For ship-to-shore transfer, several systems have been proposed using flexible hoses. U.S. Pat. No. 6,886,611 to Dupont and Paquet discloses a loading system between a LNG ship and a termination point of a transfer pipeline that is fixed on a gantry above a main platform. The loading system comprises flexible loading arm(s) with one end permanently hung at the termination point and a free end hung under another gantry with a winch and cable near a LNG ship. During a loading operation, a connection module is lifted over with a crane and tied in with a ship manifold (first connection). The free end of the flexible arm is then pulled over with another winch and cable, and fluidly connected with the connection module (second connection). This system avoids swivel joints, and provides a mean to break a free fall of the flexible arm in case of emergency. However, the system cannot accommodate end displacements of a transfer pipeline. Moreover, the system doubles the number of flange connection/disconnection for each loading arm that is time-consuming.

U.S. Pat. No. 7,299,835 to Dupont et al discloses a flexible loading system comprising flexible hoses with one end hung at a reel attached to a station and another end extended to a ship manifold. The flexible hoses can be stored by rotating the reel after loading operations. Again, swivel joints are needed at the reel axis or at the rotatable connection.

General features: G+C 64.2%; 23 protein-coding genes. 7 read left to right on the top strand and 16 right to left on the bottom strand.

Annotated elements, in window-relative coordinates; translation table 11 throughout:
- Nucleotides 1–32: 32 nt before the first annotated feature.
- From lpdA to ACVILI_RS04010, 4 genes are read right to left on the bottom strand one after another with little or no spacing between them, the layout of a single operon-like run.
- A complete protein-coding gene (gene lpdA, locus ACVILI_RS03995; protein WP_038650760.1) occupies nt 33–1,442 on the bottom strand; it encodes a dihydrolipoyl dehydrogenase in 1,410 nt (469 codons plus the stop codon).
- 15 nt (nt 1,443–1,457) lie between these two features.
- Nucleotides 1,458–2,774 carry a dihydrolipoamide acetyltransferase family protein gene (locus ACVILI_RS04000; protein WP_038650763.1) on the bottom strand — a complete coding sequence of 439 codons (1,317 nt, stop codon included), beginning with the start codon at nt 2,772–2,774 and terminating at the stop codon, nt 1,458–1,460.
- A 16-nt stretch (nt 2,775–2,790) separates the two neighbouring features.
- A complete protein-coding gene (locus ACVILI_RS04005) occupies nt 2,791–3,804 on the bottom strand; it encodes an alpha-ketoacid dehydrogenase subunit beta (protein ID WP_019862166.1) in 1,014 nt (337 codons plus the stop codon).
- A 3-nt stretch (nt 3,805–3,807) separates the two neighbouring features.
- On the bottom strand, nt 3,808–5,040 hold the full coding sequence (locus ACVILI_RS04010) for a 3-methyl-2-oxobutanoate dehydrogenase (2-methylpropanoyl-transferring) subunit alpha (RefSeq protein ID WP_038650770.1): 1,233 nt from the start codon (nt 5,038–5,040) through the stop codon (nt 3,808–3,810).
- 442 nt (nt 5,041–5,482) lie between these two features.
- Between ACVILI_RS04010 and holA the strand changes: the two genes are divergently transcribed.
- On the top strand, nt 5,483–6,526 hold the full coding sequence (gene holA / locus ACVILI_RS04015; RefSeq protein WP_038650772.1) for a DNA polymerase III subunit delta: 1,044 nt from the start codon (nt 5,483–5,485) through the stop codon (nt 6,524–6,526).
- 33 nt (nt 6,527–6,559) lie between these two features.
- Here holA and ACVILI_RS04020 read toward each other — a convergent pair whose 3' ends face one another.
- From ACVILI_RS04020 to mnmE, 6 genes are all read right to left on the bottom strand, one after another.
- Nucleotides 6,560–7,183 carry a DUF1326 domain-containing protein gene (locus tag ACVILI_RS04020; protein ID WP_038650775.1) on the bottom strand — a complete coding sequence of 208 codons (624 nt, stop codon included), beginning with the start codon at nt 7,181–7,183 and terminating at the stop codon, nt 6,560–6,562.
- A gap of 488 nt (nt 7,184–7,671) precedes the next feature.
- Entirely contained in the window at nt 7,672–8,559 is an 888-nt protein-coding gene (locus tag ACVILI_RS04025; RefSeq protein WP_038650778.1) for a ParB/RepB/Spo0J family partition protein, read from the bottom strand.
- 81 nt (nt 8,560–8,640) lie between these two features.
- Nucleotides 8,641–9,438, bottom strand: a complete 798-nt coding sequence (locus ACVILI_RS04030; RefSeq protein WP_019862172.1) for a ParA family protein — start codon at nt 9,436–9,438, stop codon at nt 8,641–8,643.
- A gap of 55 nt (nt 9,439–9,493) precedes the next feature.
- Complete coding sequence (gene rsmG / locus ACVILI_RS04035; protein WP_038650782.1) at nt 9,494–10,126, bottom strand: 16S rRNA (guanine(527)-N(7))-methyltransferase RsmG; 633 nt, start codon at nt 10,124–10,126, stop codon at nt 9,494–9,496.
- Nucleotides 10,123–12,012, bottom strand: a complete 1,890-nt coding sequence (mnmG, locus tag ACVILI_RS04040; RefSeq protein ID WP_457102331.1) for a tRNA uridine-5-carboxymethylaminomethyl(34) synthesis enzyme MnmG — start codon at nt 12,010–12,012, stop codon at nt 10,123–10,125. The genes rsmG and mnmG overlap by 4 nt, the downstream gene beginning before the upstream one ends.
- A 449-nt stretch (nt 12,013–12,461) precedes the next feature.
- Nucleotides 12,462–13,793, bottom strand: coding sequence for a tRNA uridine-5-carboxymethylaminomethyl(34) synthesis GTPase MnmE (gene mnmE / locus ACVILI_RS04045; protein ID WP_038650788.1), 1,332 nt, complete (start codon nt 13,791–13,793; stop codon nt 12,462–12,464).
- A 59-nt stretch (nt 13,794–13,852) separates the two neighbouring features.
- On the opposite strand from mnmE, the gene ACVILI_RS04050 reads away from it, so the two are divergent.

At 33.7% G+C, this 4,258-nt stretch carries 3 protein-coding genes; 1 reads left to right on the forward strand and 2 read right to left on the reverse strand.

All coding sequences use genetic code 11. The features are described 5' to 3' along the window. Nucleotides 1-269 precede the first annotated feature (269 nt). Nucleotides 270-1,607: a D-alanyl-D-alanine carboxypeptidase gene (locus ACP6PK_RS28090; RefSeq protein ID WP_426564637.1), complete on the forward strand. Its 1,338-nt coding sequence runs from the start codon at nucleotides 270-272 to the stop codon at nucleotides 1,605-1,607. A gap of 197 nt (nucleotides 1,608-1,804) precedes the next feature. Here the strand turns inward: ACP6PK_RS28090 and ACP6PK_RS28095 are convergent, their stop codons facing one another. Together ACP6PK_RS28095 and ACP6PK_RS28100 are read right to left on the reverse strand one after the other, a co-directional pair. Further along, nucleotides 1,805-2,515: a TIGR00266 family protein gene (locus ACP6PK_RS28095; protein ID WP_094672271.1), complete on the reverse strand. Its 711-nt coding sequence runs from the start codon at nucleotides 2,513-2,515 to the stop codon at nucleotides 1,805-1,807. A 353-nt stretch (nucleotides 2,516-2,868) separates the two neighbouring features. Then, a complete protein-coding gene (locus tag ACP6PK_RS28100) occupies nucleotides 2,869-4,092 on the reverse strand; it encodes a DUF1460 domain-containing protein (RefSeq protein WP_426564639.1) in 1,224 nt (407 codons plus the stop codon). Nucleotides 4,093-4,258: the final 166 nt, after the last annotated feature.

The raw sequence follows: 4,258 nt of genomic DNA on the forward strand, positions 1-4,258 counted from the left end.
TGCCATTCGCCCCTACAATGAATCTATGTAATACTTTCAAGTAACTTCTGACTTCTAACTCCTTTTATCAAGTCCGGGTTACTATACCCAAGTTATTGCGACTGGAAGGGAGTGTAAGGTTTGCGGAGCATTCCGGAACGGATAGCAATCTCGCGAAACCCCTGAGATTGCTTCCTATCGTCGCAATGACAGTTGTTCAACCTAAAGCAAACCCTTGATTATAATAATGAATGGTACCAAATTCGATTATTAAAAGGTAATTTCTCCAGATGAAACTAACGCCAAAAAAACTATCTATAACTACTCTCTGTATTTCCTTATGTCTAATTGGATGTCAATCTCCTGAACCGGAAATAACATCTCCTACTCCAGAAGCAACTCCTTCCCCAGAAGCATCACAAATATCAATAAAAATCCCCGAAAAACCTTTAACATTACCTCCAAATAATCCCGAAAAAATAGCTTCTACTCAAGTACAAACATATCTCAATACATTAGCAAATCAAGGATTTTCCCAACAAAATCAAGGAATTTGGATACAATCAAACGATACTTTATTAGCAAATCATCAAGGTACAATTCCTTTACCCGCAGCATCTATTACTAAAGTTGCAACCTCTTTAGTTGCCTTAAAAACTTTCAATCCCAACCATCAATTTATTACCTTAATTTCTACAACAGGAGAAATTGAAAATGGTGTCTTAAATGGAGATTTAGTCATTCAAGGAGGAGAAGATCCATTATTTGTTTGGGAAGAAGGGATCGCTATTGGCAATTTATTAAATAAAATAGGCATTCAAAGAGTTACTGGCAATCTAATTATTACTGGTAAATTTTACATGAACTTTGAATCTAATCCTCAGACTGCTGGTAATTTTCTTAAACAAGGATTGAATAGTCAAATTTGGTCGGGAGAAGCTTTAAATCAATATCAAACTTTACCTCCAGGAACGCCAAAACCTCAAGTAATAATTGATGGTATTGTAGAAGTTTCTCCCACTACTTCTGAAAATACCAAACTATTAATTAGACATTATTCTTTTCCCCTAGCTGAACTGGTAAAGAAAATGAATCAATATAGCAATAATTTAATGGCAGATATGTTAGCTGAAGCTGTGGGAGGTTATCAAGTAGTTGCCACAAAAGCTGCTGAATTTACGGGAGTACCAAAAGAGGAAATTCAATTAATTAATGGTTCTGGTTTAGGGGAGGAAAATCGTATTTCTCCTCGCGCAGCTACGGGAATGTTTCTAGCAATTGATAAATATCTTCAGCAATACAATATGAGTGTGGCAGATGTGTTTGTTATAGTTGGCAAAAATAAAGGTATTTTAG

A single point mooring system has also been proposed for subsea LNG transfer. The system comprises a cryogenic riser connecting subsea pipelines and a turret or the like, and loading arm(s) extended from the turret to a LNG ship. For example, U.S. Pat. No. 7,438,617 to Poldervaart et al discloses a system comprising a floating buoy, turntable reel as well as rotatable connection between flexible hoses and transfer risers. U.S. Pat. No. 7,836,840 to Ehrhardt et al discloses a system comprising a floating buoy, a flexible riser and a flexible arm with a submersible turret (i.e., rotatable) connection between the flexible arm end and socket at the ship bottom.